A lot of people overthink about and spend so much time trying to get a stellar credit. It’s true that an impressive credit will get you a great car loan deal. But rebuilding your damaged credit and achieving a good credit score do not have to put you at your wit’s end. How can that be possible? Credit.com shares some lazy, easy tips which require you to do almost nothing.
1) Set up an auto-pay system.
Thirty-five percent of your creditworthiness is determined by your payment history. That’s the biggest chunk. That means timely, sufficient payments certainly build up credit. But if you have records of late payments, you will need to concentrate on paying them up so you can see substantial improvement on your credit. Setting up an auto-pay scheme through your checking account helps you avoid missing a payment. It also removes the hassles of paying your bills and debts separately by yourself.
2) Ride on someone else’s good credit.
This is one of the laziest tricks here. All you have to do is talk to a family member, close friend or relative with good credit and ask if they could sign you up as an authorized user of one of their credit accounts. Your main responsibility is to keep the account in good standing. Otherwise, the effort will be futile and even damaging to both your credit and the primary user’s.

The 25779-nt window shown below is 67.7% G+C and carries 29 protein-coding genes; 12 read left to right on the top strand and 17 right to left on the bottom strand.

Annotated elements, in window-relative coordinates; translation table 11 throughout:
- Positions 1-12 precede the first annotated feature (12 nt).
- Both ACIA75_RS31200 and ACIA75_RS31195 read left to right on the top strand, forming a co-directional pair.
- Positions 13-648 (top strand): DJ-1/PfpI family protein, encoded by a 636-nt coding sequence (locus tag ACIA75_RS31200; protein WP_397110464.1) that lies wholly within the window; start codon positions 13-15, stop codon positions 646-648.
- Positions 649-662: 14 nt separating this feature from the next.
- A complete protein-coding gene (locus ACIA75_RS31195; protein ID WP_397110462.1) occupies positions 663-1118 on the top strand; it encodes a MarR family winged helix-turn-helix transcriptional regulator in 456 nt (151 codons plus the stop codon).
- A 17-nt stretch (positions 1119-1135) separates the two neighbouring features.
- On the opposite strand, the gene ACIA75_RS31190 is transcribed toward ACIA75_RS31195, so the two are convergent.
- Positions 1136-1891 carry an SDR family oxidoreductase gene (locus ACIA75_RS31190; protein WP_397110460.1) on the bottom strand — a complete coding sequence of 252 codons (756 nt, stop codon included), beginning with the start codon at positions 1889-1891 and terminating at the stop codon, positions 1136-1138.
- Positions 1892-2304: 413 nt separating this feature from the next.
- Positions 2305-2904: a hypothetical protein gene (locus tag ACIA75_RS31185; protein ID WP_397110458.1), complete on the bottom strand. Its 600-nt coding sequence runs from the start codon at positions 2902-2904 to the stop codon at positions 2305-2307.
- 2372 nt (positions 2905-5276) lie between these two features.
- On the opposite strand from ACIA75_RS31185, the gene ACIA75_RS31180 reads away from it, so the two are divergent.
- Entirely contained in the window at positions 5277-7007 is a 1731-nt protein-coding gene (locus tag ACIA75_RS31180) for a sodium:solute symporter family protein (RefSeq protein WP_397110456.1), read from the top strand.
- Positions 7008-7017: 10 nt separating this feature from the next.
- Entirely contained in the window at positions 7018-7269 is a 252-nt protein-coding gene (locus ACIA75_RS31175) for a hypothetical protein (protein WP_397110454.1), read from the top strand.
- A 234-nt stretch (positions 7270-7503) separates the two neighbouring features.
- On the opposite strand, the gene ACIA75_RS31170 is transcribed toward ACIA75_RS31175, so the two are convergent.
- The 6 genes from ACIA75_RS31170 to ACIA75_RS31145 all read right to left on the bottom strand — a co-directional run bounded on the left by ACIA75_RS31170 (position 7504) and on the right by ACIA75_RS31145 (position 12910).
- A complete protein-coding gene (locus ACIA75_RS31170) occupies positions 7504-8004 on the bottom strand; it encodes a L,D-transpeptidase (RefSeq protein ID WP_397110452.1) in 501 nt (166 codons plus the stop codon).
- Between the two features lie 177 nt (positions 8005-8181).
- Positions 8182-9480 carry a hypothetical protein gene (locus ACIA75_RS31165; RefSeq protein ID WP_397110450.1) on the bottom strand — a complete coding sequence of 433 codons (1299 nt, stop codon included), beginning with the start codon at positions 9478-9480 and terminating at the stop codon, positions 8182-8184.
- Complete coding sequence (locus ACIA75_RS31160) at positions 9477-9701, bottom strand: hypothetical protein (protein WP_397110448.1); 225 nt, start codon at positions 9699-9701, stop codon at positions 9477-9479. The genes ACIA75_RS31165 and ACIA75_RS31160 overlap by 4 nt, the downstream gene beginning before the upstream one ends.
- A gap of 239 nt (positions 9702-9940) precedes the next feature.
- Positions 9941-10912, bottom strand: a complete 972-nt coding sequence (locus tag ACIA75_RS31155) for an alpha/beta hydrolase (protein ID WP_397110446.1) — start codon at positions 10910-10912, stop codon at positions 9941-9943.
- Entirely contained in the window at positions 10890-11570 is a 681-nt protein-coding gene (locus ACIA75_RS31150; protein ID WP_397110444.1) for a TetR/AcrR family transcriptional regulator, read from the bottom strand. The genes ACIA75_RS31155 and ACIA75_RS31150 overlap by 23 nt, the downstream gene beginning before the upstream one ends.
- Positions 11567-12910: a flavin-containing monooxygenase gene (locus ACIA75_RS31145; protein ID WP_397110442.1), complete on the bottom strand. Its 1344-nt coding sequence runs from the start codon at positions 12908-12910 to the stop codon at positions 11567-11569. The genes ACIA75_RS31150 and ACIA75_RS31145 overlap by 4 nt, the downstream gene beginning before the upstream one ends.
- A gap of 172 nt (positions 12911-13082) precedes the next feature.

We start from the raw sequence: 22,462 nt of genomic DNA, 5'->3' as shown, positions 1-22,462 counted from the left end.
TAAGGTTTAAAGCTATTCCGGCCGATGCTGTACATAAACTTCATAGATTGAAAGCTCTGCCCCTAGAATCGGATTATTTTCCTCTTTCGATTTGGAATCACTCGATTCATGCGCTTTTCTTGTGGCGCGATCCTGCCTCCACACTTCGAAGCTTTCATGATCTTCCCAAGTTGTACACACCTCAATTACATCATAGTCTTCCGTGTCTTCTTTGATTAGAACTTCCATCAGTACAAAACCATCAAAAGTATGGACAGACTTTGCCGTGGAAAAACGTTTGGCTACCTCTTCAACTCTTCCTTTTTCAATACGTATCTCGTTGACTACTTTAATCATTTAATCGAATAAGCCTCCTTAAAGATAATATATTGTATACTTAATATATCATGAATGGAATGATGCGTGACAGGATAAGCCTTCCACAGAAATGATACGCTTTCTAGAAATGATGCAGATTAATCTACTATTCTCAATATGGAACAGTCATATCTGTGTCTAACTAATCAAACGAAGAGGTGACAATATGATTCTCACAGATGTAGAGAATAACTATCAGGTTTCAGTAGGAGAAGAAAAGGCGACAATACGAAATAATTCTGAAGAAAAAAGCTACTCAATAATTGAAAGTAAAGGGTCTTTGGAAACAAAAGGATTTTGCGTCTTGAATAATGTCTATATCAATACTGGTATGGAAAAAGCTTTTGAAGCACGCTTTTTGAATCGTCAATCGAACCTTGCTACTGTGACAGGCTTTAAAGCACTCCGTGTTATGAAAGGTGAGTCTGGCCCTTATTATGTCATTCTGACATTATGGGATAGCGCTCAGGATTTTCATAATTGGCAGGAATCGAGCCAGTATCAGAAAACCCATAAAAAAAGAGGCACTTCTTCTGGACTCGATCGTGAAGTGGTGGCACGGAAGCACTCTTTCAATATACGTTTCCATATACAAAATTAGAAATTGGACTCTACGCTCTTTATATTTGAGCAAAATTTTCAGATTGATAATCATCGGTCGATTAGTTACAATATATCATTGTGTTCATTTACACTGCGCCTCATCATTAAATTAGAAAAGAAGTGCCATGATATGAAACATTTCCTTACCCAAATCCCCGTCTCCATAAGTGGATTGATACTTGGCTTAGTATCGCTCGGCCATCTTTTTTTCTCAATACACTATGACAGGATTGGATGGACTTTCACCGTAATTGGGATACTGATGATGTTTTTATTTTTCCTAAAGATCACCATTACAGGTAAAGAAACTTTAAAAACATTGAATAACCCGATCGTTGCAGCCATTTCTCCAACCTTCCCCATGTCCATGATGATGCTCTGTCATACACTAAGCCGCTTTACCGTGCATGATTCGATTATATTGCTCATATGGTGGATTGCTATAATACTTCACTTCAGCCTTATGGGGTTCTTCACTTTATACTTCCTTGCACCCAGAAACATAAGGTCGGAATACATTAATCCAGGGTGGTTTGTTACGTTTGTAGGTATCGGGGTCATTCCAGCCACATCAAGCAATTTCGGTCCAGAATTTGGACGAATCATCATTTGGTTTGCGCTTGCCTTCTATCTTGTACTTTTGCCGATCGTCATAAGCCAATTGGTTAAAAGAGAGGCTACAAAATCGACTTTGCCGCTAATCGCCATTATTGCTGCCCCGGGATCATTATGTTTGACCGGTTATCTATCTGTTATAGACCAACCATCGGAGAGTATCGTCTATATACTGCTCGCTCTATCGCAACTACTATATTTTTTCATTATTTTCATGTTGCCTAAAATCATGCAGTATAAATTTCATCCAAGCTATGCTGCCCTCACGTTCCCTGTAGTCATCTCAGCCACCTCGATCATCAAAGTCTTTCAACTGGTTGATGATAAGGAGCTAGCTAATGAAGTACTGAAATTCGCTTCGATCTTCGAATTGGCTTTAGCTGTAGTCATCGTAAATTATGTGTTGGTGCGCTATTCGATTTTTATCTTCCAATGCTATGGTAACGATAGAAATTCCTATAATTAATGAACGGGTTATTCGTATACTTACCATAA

In auto loans, the chances of a borrower with bad credit to get approved for a car loan can be increased by getting a cosigner. The cosigner must have good credit standing. While this allows the borrower with bad credit to immediately get an auto loan, it also gives him or her the chance to make timely payments and improve his or her credit over time—something he or she might never be able to do without someone with trustworthy credit.
3) You don’t really have to shop for new credit.
Did you know that hard inquiries, which stay in your credit report for at least 2 years, make your credit look bad? Every time you apply for a car loan, a lender would check up on your credit as it evaluates your application—and that’s considered as a hard inquiry. So, multiple credit applications won’t really help improve your credit. Credit.com says refraining from applying for a new credit does your credit a favor.
4) Let your credit history age.
Lenders look at the age of your credit history, which accounts for 15 percent of your credit rating, when evaluating your application. The older the history, the more reference lenders have in assessing your likely payment behavior. They will also be more confident to write you an auto loan. Credit.com’s advice is to just “keep using credit responsibly.” This also means you should be wise when closing certain credit accounts.